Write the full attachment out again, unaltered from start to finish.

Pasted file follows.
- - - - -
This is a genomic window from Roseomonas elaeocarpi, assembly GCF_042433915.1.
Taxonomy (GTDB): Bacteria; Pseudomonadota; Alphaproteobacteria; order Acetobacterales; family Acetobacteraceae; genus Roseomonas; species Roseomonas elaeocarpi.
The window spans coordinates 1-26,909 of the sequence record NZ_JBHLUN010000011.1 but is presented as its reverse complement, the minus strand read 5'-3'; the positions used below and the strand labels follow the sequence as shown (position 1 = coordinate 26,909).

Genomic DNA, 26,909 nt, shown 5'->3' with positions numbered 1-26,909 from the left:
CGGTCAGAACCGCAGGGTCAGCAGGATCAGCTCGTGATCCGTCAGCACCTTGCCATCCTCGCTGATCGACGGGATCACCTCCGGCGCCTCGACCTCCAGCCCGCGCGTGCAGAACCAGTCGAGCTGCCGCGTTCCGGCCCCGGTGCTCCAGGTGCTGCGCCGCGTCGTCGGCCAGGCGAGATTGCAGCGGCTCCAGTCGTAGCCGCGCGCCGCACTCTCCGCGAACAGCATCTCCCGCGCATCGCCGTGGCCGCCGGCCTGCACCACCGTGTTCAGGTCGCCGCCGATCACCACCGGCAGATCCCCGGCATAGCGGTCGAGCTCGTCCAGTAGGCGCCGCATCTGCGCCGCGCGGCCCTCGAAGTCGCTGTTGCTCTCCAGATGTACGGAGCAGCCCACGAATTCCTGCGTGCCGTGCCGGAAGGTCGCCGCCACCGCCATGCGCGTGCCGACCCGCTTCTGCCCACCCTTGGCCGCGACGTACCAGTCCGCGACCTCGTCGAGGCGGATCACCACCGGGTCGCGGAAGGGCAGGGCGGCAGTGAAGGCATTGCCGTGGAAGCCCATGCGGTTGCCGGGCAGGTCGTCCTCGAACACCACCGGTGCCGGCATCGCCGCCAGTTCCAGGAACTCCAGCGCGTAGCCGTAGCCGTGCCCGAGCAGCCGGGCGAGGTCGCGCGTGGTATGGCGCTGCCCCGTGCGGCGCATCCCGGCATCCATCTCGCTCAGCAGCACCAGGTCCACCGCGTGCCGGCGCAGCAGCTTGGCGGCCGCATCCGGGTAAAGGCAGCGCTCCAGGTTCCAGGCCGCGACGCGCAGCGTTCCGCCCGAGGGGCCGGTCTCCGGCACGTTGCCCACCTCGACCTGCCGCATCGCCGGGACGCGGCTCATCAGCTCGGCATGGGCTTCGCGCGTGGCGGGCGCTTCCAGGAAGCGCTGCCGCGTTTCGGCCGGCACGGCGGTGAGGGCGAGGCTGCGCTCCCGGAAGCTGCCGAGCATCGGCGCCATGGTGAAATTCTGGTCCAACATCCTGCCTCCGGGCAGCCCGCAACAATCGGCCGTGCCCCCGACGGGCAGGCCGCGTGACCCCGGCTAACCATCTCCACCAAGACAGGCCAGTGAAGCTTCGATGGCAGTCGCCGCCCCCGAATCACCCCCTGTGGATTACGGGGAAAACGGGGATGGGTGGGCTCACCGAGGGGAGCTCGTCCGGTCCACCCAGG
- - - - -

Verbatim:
This is a genomic window from Roseomonas elaeocarpi, assembly GCF_042433915.1.
Taxonomy (GTDB): Bacteria; Pseudomonadota; Alphaproteobacteria; order Acetobacterales; family Acetobacteraceae; genus Roseomonas; species Roseomonas elaeocarpi.
The window spans coordinates 1-26,909 of the sequence record NZ_JBHLUN010000011.1 but is presented as its reverse complement, the minus strand read 5'-3'; the positions used below and the strand labels follow the sequence as shown (position 1 = coordinate 26,909).

Genomic DNA, 26,909 nt, shown 5'->3' with positions numbered 1-26,909 from the left:
CGGTCAGAACCGCAGGGTCAGCAGGATCAGCTCGTGATCCGTCAGCACCTTGCCATCCTCGCTGATCGACGGGATCACCTCCGGCGCCTCGACCTCCAGCCCGCGCGTGCAGAACCAGTCGAGCTGCCGCGTTCCGGCCCCGGTGCTCCAGGTGCTGCGCCGCGTCGTCGGCCAGGCGAGATTGCAGCGGCTCCAGTCGTAGCCGCGCGCCGCACTCTCCGCGAACAGCATCTCCCGCGCATCGCCGTGGCCGCCGGCCTGCACCACCGTGTTCAGGTCGCCGCCGATCACCACCGGCAGATCCCCGGCATAGCGGTCGAGCTCGTCCAGTAGGCGCCGCATCTGCGCCGCGCGGCCCTCGAAGTCGCTGTTGCTCTCCAGATGTACGGAGCAGCCCACGAATTCCTGCGTGCCGTGCCGGAAGGTCGCCGCCACCGCCATGCGCGTGCCGACCCGCTTCTGCCCACCCTTGGCCGCGACGTACCAGTCCGCGACCTCGTCGAGGCGGATCACCACCGGGTCGCGGAAGGGCAGGGCGGCAGTGAAGGCATTGCCGTGGAAGCCCATGCGGTTGCCGGGCAGGTCGTCCTCGAACACCACCGGTGCCGGCATCGCCGCCAGTTCCAGGAACTCCAGCGCGTAGCCGTAGCCGTGCCCGAGCAGCCGGGCGAGGTCGCGCGTGGTATGGCGCTGCCCCGTGCGGCGCATCCCGGCATCCATCTCGCTCAGCAGCACCAGGTCCACCGCGTGCCGGCGCAGCAGCTTGGCGGCCGCATCCGGGTAAAGGCAGCGCTCCAGGTTCCAGGCCGCGACGCGCAGCGTTCCGCCCGAGGGGCCGGTCTCCGGCACGTTGCCCACCTCGACCTGCCGCATCGCCGGGACGCGGCTCATCAGCTCGGCATGGGCTTCGCGCGTGGCGGGCGCTTCCAGGAAGCGCTGCCGCGTTTCGGCCGGCACGGCGGTGAGGGCGAGGCTGCGCTCCCGGAAGCTGCCGAGCATCGGCGCCATGGTGAAATTCTGGTCCAACATCCTGCCTCCGGGCAGCCCGCAACAATCGGCCGTGCCCCCGACGGGCAGGCCGCGTGACCCCGGCTAACCATCTCCACCAAGACAGGCCAGTGAAGCTTCGATGGCAGTCGCCGCCCCCGAATCACCCCCTGTGGATTACGGGGAAAACGGGGATGGGTGGGCTCACCGAGGGGAGCTCGTCCGGTCCACCCAGG